Princess Maker 3: Fairy Tales Come True Review (PC)on July 11, 2017 by Kitsumeda
It’s been less than a year since we got the first official release of Princess Maker in the west and we are already now on the third installment. Princes Maker 3 introduces numerous changes to the franchise. And while not all are positive, this makes the game feel unique in its own way.
The story pretty much just serves as a setup before sending you off on your own. The queen of the fairies comes and gives you a 10-year-old girl who you will raise as your daughter. You only have till her 18th birthday to help her realize her dream to become a human princess. Cube, your trusty butler has been replaced with Uzu, a fairy housekeeper.
Unlike Princess Maker 1 and 2, Princess Maker 3 is a much more accessible game. Numerous things have been simplified for better or worse. You no longer have to worry about feeding your daughter or budgeting those costs. Talking to townsfolk and sending your daughter to the castle to talk to the nobles has also been removed. The single giant festival is now broken up into multiple smaller ones and you can participate in all of them. Errantry is gone, and while it was a lackluster at best these RPG segments served as a nice break of pace in this otherwise slow simulation.
Building a schedule is far easier and you can plop down as many activities as you want with the ability to reschedule down the line. This streamlined interface means that you won’t feel like things drag on for too long, on the contrary your little daughter will grow up faster than you expect. Taking this into account the game is a bit on the shorter side, taking around 2 hours to get to your daughter’s 18th birthday. Since the game has a total of 60 endings depending on how you bring up your child these 2 hours can easily extend into 20.
Your daughter’s personality and preferences depend on the choices you made at the beginning of the game. Such as date of birth, blood type and your occupation. I played as a fallen noble. My daughter inherited these traits. Her proud and arrogant attitude made daddy proud. For a person of her high upbringing she only wants to work at fancy jobs. She hates housekeeping and says she doesn’t want to do farm work because she wants to eat vegetables, not plant them.
Unlike before, this time your daughter actually tells you if she liked working somewhere, letting you slowly build a grasp of her personality. This is the biggest improvement over its predecessors, since you won’t waste a ridiculous amount of time unsure if she is not working because she is lazy, tiered or just not interested.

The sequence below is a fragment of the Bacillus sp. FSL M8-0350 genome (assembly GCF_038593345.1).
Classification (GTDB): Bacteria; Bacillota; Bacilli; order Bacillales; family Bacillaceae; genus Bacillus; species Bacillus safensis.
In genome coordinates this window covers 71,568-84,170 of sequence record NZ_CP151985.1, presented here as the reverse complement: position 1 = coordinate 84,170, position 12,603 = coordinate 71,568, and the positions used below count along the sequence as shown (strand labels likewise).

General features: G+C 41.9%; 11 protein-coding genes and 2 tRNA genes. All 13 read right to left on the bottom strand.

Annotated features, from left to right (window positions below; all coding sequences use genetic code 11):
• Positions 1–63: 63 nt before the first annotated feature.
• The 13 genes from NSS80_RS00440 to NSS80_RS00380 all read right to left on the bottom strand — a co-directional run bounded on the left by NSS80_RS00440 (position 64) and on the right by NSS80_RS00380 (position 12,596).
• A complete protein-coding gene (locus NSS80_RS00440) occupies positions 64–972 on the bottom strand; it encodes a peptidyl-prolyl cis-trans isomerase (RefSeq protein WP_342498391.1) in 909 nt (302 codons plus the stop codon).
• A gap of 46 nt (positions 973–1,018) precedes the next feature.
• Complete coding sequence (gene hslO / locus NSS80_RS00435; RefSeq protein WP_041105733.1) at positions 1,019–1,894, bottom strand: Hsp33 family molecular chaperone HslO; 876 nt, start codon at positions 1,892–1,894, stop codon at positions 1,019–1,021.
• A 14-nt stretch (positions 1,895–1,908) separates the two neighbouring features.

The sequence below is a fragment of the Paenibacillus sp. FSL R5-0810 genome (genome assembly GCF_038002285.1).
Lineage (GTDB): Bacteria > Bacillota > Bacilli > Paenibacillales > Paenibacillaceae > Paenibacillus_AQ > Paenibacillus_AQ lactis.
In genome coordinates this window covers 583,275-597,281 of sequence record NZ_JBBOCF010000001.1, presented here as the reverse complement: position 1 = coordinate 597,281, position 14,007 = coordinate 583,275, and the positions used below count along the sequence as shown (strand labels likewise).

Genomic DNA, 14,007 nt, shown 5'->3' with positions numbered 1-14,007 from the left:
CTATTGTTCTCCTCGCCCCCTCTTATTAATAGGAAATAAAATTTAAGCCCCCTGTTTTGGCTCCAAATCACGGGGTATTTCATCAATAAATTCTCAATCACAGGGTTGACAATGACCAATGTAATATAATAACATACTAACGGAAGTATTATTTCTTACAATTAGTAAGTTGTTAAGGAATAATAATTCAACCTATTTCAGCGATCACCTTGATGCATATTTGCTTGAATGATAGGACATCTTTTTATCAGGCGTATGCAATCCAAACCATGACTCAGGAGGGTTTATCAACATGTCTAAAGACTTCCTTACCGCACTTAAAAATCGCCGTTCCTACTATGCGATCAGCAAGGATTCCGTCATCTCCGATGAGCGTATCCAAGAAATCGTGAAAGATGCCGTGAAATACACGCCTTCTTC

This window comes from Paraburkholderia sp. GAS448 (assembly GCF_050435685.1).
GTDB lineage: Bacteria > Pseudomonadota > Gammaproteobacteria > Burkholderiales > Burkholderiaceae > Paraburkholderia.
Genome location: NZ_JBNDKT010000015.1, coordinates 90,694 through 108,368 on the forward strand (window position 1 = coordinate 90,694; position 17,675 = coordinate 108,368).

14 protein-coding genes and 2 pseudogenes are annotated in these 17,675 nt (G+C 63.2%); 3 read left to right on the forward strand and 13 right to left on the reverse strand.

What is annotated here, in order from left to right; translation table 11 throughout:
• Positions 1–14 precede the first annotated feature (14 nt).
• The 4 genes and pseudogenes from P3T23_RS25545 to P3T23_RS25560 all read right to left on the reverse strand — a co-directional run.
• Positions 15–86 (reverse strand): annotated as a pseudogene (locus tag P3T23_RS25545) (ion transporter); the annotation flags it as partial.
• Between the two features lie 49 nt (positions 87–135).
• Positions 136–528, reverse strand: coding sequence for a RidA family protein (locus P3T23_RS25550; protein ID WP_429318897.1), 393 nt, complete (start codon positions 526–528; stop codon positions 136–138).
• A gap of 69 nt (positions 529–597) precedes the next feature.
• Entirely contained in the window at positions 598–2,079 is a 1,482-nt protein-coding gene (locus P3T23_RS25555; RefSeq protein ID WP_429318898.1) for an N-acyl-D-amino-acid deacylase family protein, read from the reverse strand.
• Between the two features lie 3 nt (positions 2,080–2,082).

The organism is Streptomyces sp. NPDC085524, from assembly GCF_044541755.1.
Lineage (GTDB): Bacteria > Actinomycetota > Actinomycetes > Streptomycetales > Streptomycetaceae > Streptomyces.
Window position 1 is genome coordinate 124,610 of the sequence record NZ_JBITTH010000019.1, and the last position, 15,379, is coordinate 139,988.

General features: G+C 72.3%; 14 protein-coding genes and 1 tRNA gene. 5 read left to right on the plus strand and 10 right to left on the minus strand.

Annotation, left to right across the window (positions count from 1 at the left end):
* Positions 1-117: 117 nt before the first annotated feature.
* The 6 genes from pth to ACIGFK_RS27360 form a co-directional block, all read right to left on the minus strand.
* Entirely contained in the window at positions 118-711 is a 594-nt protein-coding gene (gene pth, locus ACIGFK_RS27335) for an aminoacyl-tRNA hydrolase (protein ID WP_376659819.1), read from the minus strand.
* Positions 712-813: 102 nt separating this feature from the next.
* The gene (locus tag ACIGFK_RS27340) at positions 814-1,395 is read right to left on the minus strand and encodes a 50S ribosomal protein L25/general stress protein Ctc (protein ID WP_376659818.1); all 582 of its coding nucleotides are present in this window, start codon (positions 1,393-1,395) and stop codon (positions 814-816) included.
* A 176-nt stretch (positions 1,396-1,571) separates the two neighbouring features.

As you might has realized by the title (and the screenshots) unlike the first two installments on Steam this is not a refined edition. Even though the art is made by Yonago Gainax it’s starting to show its age, with uneven line art and sometimes inconsistent proportions. Your daughter’s part time jobs are once again fully animated, this time from an isometric perspective. The pixalated style doesn’t take away from the charm of looking at this world come to life.
It would be easy to overlook all its smaller problems if not for the technical issues that plague this release. CFK has done a rather shoddy localization for Princess Maker 3. The game has some untranslated text and suffers from word wrap issues, frequently breaking words right down the middle. The semi-translucent stretched font used doesn’t make things any easier on the eyes. Everything is unbelievably hard to read, forcing you to squint through the whole game. In one instance I also had the game crash on me. At launch the game also had buggy Steam achievements – I received the one for becoming a princess just by starting the game while other trivial ones where nowhere to be seen. The developers CFK have fortunately stated that they are working hard on fixing these issues.
With all its technical issues aside, Princess Maker 3: Fairy Tales Come True is still a blast to play. Getting to finally hear what your daughter likes and dislikes makes for a far more natural system. The streamlined scheduling prevents things from becoming too slow, while the adorable isometric pixel art breaths a whole new life to the world. And while it doesn’t bring back every cool element from its predecessors it brings enough new things to the table to make this installment feel fresh. Still, it might be wise to wait until the game is patched to fully enjoy this classic.